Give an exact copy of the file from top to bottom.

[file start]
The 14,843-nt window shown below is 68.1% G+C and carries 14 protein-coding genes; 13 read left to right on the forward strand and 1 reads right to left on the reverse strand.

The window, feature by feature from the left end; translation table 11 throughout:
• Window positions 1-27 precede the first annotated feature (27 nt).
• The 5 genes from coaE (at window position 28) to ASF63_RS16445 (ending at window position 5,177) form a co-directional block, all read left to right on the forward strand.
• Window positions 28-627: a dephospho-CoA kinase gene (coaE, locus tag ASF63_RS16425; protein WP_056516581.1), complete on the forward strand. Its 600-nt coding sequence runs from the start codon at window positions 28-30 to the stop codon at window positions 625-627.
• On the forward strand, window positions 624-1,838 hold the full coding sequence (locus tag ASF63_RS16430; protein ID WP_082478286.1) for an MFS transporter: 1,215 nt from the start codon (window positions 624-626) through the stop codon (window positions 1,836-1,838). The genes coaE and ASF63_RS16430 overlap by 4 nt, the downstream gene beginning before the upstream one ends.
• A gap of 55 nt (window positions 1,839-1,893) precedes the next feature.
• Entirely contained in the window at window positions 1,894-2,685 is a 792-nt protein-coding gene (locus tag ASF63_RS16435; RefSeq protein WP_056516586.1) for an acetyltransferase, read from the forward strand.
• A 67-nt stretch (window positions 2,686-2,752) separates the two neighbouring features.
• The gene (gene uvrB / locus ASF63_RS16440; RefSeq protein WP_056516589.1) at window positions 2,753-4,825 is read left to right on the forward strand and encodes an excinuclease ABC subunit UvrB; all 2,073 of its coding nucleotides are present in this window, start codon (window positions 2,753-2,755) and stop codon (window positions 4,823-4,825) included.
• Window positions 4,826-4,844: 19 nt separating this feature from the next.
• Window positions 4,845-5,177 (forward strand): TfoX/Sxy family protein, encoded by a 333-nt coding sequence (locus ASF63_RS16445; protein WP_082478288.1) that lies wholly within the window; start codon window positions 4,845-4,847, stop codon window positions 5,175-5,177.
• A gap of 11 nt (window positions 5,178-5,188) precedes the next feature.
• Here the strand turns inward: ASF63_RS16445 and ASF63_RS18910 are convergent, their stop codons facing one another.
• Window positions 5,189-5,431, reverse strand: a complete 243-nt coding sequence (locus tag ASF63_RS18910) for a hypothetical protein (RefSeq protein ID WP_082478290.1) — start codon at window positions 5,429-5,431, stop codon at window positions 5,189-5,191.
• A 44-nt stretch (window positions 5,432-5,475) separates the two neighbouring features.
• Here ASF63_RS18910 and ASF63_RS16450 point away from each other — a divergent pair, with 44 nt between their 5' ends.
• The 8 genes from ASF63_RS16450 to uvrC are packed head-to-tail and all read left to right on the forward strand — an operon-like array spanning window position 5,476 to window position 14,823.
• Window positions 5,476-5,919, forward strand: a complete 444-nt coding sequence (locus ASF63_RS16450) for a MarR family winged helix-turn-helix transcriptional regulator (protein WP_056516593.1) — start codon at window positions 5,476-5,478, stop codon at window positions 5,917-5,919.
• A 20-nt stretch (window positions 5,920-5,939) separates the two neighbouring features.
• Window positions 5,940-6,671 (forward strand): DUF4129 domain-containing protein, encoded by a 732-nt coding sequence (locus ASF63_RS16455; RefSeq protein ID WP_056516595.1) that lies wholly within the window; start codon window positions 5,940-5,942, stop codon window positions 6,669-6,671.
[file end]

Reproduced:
The 14,843-nt window shown below is 68.1% G+C and carries 14 protein-coding genes; 13 read left to right on the forward strand and 1 reads right to left on the reverse strand.

The window, feature by feature from the left end; translation table 11 throughout:
• Window positions 1-27 precede the first annotated feature (27 nt).
• The 5 genes from coaE (at window position 28) to ASF63_RS16445 (ending at window position 5,177) form a co-directional block, all read left to right on the forward strand.
• Window positions 28-627: a dephospho-CoA kinase gene (coaE, locus tag ASF63_RS16425; protein WP_056516581.1), complete on the forward strand. Its 600-nt coding sequence runs from the start codon at window positions 28-30 to the stop codon at window positions 625-627.
• On the forward strand, window positions 624-1,838 hold the full coding sequence (locus tag ASF63_RS16430; protein ID WP_082478286.1) for an MFS transporter: 1,215 nt from the start codon (window positions 624-626) through the stop codon (window positions 1,836-1,838). The genes coaE and ASF63_RS16430 overlap by 4 nt, the downstream gene beginning before the upstream one ends.
• A gap of 55 nt (window positions 1,839-1,893) precedes the next feature.
• Entirely contained in the window at window positions 1,894-2,685 is a 792-nt protein-coding gene (locus tag ASF63_RS16435; RefSeq protein WP_056516586.1) for an acetyltransferase, read from the forward strand.
• A 67-nt stretch (window positions 2,686-2,752) separates the two neighbouring features.
• The gene (gene uvrB / locus ASF63_RS16440; RefSeq protein WP_056516589.1) at window positions 2,753-4,825 is read left to right on the forward strand and encodes an excinuclease ABC subunit UvrB; all 2,073 of its coding nucleotides are present in this window, start codon (window positions 2,753-2,755) and stop codon (window positions 4,823-4,825) included.
• Window positions 4,826-4,844: 19 nt separating this feature from the next.
• Window positions 4,845-5,177 (forward strand): TfoX/Sxy family protein, encoded by a 333-nt coding sequence (locus ASF63_RS16445; protein WP_082478288.1) that lies wholly within the window; start codon window positions 4,845-4,847, stop codon window positions 5,175-5,177.
• A gap of 11 nt (window positions 5,178-5,188) precedes the next feature.
• Here the strand turns inward: ASF63_RS16445 and ASF63_RS18910 are convergent, their stop codons facing one another.
• Window positions 5,189-5,431, reverse strand: a complete 243-nt coding sequence (locus tag ASF63_RS18910) for a hypothetical protein (RefSeq protein ID WP_082478290.1) — start codon at window positions 5,429-5,431, stop codon at window positions 5,189-5,191.
• A 44-nt stretch (window positions 5,432-5,475) separates the two neighbouring features.
• Here ASF63_RS18910 and ASF63_RS16450 point away from each other — a divergent pair, with 44 nt between their 5' ends.
• The 8 genes from ASF63_RS16450 to uvrC are packed head-to-tail and all read left to right on the forward strand — an operon-like array spanning window position 5,476 to window position 14,823.
• Window positions 5,476-5,919, forward strand: a complete 444-nt coding sequence (locus ASF63_RS16450) for a MarR family winged helix-turn-helix transcriptional regulator (protein WP_056516593.1) — start codon at window positions 5,476-5,478, stop codon at window positions 5,917-5,919.
• A 20-nt stretch (window positions 5,920-5,939) separates the two neighbouring features.
• Window positions 5,940-6,671 (forward strand): DUF4129 domain-containing protein, encoded by a 732-nt coding sequence (locus ASF63_RS16455; RefSeq protein ID WP_056516595.1) that lies wholly within the window; start codon window positions 5,940-5,942, stop codon window positions 6,669-6,671.